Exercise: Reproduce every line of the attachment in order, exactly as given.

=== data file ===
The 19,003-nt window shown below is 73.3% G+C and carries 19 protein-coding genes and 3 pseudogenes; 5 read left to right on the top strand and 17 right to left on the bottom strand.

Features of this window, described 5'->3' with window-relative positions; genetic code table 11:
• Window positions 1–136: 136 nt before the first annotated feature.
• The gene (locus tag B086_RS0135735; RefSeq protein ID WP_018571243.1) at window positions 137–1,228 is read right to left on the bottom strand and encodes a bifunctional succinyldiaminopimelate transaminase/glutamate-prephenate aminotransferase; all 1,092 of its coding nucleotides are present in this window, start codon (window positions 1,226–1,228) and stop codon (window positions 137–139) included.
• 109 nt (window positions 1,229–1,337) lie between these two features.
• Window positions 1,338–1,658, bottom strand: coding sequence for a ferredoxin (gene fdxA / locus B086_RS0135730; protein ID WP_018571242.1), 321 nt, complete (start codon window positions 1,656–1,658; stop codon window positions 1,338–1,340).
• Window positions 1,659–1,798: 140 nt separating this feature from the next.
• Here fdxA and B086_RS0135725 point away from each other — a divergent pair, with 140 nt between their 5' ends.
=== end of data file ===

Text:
The 19,003-nt window shown below is 73.3% G+C and carries 19 protein-coding genes and 3 pseudogenes; 5 read left to right on the top strand and 17 right to left on the bottom strand.

Features of this window, described 5'->3' with window-relative positions; genetic code table 11:
• Window positions 1–136: 136 nt before the first annotated feature.
• The gene (locus tag B086_RS0135735; RefSeq protein ID WP_018571243.1) at window positions 137–1,228 is read right to left on the bottom strand and encodes a bifunctional succinyldiaminopimelate transaminase/glutamate-prephenate aminotransferase; all 1,092 of its coding nucleotides are present in this window, start codon (window positions 1,226–1,228) and stop codon (window positions 137–139) included.
• 109 nt (window positions 1,229–1,337) lie between these two features.
• Window positions 1,338–1,658, bottom strand: coding sequence for a ferredoxin (gene fdxA / locus B086_RS0135730; protein ID WP_018571242.1), 321 nt, complete (start codon window positions 1,656–1,658; stop codon window positions 1,338–1,340).
• Window positions 1,659–1,798: 140 nt separating this feature from the next.
• Here fdxA and B086_RS0135725 point away from each other — a divergent pair, with 140 nt between their 5' ends.